Initializing base class members

One of the current shortcomings of our Derived class as written is that there is no way to initialize m_id when we create a Derived object. What if we want to set both m_cost (from the Derived portion of the object) and m_id (from the Base portion of the object) when we create a Derived object?

New programmers often attempt to solve this problem as follows:

This is a good attempt, and is almost the right idea. We definitely need to add another parameter to our constructor, otherwise C++ will have no way of knowing what value we want to initialize m_id to.

However, C++ prevents classes from initializing inherited member variables in the initialization list of a constructor. In other words, the value of a member variable can only be set in an initialization list of a constructor belonging to the same class as the variable.

Why does C++ do this? The answer has to do with const and reference variables. Consider what would happen if m_id were const. Because const variables must be initialized with a value at the time of creation, the base class constructor must set its value when the variable is created. However, when the base class constructor finishes, the derived class constructors initialization lists are then executed. Each derived class would then have the opportunity to initialize that variable, potentially changing its value! By restricting the initialization of variables to the constructor of the class those variables belong to, C++ ensures that all variables are initialized only once.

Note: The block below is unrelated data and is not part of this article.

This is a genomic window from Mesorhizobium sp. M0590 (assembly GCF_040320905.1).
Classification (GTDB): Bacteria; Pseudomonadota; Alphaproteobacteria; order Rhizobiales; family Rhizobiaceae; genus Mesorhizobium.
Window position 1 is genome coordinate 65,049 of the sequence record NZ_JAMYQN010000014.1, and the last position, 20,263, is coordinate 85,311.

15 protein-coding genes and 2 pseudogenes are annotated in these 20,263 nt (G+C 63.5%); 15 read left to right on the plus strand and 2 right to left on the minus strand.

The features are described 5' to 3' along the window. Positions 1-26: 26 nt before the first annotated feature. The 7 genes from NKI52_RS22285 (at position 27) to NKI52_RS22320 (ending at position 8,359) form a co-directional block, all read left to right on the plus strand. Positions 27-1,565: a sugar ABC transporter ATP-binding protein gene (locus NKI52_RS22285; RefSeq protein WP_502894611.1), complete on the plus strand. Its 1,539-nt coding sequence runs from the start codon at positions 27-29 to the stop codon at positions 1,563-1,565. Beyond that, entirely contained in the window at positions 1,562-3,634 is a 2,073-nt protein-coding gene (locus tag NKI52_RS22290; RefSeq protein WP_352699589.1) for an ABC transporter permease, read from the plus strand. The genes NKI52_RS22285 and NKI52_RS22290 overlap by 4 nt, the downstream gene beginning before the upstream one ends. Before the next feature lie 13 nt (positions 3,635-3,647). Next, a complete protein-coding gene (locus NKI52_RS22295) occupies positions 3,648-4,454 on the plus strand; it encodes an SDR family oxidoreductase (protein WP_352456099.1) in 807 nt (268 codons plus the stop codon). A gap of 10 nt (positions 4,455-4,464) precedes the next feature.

The end result is that the above example does not work because m_id was inherited from Base, and only non-inherited variables can be initialized in the initialization list.